New Walmart Supercenter opens to crowd, especially in gun department


Walmart Supercenter associates cheer during the grand opening of the Walmart Supercenter in northwest Gainesville Friday.

Doug Finger/The Gainesville Sun
Published: Friday, February 1, 2013 at 12:39 p.m.
Last Modified: Friday, February 1, 2013 at 12:39 p.m.

The store number remains the same, and about 200 employees have transferred, but everything else is new as the Walmart on Northwest 13th Street closed at 6 p.m. Thursday and "relocated" to a new Supercenter about 2 miles to the north.

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Walmart Supercenter associates cheer during the grand opening of the Walmart Supercenter in northwest Gainesville Friday.

Doug Finger/The Gainesville Sun

Walmart Supercenter No. 538 opened around 8 a.m. Friday after a ribbon-cutting ceremony at 5700 NW 23rd St., off Northwest 34th Street near U.S. 441, and will henceforth be open 24/7.

The original No. 538 — Gainesville's first Walmart — opened in 1983 in a 103,000-square-foot space at 2649 NW 13th St. The new store is a 170,200-square-foot Supercenter, meaning it has a full line of groceries in addition to more than 30 general-merchandise departments.

The new store also has a Subway restaurant, a Da Vi Nail salon, SmartStyle family hair salon, a game arcade and a garden center. It does not include a gas station.

More than 100 customers waited in the cold during Friday's ribbon-cutting ceremony. A sizeable number of customers, including several people wearing camouflage jackets, were there to buy ammunition from the store's sporting goods department.

A Walmart employee gave out numbered tickets for the sporting goods department, and customers were limited to three boxes of ammunition each.

A rush on bullets fueled by concerns about possible new gun controls since the Sandy Hook massacre has led to a shortage of ammunition at stores nationwide.

Mike McDaniel, 46, said he was there to check on the availability of anything to hunt with, "ammo you can't find anywhere, maybe a gun you can't find anywhere."

The new Supercenter has approximately 300 employees, including about 100 new employees, Store Manager Kami Tate said.

City Commissioner Todd Chase spoke during the opening ceremony.

"I hear pluses and minuses about Walmart sometimes, but I'll tell you, for the employees and the customers, they're happy that there's Walmart, and I'm happy that there's Walmart," he said.

He pointed out the city's first official Park-n-Ride area across 23rd Street.

The lot opens Monday, allowing people to park and catch Gainesville Regional Transit System Route 8 to the University of Florida and Shands at UF.

Cathy Virgil, 50, said the new store is more convenient for her since it is on a bus route that goes through her neighborhood.

Carla Thomas, 56, said the store is on her route to and from work.

"It's awesome," she said. "Not only the selection but the wide aisles give you plenty of room to manipulate and get around people and not be bumping into people."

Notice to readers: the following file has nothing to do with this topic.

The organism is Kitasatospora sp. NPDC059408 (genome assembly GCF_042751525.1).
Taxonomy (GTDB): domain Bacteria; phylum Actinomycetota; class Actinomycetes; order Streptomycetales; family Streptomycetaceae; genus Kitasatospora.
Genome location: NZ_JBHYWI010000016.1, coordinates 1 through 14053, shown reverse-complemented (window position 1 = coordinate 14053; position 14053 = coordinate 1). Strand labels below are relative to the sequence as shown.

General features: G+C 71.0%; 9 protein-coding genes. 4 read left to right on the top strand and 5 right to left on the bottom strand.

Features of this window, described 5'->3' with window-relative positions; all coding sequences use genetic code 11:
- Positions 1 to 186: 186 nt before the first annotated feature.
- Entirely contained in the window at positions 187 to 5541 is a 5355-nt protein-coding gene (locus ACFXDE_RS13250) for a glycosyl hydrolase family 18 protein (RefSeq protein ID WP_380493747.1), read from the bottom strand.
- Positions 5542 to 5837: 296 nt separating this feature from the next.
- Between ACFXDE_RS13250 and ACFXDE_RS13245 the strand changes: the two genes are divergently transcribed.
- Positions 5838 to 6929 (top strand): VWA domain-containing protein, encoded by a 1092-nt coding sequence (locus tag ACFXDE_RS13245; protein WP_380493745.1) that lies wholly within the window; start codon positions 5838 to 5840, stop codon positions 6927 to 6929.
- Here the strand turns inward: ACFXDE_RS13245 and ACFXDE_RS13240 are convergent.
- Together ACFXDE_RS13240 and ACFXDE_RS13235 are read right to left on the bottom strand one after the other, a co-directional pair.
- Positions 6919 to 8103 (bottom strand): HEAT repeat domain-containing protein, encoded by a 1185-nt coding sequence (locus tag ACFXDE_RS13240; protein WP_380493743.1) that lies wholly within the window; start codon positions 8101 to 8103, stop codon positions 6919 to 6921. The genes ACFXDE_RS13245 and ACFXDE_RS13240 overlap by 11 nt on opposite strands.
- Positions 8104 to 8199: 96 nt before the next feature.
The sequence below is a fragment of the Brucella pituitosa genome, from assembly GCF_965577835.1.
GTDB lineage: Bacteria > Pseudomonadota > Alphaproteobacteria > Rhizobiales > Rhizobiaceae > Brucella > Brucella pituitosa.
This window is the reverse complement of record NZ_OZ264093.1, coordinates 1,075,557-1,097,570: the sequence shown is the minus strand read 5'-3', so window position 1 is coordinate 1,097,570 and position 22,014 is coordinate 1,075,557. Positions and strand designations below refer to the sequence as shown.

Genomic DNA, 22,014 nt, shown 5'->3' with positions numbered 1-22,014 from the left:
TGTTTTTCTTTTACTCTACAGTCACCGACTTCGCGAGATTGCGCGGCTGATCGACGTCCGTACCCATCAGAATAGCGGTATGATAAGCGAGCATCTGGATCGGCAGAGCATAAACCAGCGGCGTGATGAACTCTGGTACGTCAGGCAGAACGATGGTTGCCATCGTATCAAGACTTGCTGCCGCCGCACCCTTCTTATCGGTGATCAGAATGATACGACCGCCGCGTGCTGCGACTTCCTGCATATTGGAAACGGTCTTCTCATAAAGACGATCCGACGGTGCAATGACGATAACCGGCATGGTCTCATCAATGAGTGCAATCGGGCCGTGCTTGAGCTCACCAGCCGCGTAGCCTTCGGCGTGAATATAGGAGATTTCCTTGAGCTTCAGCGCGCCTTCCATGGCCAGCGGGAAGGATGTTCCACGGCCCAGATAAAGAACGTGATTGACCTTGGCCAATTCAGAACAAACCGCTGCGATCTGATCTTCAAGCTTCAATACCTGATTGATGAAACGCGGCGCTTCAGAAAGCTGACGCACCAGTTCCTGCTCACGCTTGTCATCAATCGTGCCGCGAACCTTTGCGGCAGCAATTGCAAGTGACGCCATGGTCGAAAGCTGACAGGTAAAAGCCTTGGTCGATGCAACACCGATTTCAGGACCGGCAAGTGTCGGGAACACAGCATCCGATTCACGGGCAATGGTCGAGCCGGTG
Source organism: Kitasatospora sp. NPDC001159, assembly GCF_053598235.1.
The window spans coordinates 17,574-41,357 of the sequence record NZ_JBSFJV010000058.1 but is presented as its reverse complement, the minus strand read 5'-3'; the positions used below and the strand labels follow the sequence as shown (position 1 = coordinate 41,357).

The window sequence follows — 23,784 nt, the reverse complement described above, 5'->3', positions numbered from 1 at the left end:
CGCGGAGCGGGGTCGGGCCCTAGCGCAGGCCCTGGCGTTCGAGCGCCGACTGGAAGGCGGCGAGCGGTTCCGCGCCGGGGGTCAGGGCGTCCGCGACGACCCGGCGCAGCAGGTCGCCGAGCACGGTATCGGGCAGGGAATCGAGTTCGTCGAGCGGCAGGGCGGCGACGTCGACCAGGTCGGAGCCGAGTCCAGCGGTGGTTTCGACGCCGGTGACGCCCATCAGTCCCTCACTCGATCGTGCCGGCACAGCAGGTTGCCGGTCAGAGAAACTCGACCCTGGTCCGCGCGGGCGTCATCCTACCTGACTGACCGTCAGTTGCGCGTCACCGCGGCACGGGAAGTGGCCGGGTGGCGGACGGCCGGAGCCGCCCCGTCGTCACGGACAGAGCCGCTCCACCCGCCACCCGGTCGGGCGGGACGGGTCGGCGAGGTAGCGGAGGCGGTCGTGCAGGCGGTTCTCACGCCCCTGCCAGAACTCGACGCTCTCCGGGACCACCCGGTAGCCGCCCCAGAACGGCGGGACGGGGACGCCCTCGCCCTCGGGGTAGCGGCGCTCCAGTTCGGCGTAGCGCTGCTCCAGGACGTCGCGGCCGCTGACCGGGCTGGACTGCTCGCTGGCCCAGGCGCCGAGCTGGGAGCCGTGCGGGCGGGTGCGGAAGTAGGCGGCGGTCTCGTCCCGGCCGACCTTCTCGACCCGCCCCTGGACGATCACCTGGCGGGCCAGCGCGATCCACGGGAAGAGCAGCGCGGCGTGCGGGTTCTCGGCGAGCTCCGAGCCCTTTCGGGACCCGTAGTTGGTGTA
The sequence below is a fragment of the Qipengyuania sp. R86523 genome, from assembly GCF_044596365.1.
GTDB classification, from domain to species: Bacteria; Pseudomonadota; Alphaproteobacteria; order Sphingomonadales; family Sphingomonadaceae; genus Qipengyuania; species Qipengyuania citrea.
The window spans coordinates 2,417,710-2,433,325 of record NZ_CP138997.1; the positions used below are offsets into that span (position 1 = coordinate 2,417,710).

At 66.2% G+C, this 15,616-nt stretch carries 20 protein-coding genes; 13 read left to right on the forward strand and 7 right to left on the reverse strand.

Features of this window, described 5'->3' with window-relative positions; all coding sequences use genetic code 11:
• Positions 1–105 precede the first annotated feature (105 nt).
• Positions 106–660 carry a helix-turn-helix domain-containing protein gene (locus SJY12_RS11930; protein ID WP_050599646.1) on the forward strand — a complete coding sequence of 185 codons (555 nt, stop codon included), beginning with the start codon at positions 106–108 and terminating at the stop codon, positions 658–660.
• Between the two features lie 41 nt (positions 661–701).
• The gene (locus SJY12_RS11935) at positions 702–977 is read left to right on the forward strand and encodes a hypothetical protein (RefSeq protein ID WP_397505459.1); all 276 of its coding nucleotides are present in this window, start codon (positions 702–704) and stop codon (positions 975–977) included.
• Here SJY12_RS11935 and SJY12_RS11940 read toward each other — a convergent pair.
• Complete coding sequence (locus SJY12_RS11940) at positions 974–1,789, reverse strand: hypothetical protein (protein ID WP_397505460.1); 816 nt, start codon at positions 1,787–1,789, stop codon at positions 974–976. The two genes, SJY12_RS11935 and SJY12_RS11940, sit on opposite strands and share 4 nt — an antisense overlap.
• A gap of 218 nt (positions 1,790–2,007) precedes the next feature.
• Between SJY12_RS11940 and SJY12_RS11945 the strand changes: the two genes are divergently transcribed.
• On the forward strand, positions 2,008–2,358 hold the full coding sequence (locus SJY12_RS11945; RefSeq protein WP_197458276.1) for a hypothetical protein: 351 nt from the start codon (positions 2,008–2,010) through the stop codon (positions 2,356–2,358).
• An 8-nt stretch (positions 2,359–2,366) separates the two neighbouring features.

Shayhaun Lee, 35, said she likes the new floor plan but that in some ways the 13th Street store was more convenient for her.

"Sometimes I don't like to be around a whole crowd and just want to get in and get out. Thirteenth was better from that aspect," she said.

The new store comes after more than 10 years of Walmart attempts to build a store on the north side of Gainesville after the city denied plans in other locations.

"We waited a long time," said Van Williams, 49, who works in receiving, checking in vendors and trucks. "We kept being told next year, next year we're going to have one."

Williams and Jackie Kelly, 61, handled the giant scissors to cut the ribbon. Both had worked at the 13th Street Walmart since it opened on May 17, 1983.

"I loved the old store, but this is just a new mansion," said Kelly, ladies' wear manager.

Before working for Walmart, Kelly had worked in the Woolco that preceded it since Woolco opened in 1972.

Both said they had never heard of Walmart before getting a job there in 1983.

Williams said the biggest change is the technology available today.

"We used to have books to order freight, humongous books," he said. "Now we have a handheld computer."

The 13th Street location is listed for lease by the Kite Realty Group Trust of Indianapolis, Ind., which owns the property.

The company is considering a number of different options for the property but does not have specific plans yet, said Adam Basch of investor relations.

"I'm sure whatever plan we come up with for the center will be equally as solid as Walmart," he said.

Kite Realty has not had any indication that other tenants adjacent to the 13th Street Walmart would leave the shopping center, he said. Other stores there include Books-A-Million, Save-A-Lot, Bealls and several smaller stores.

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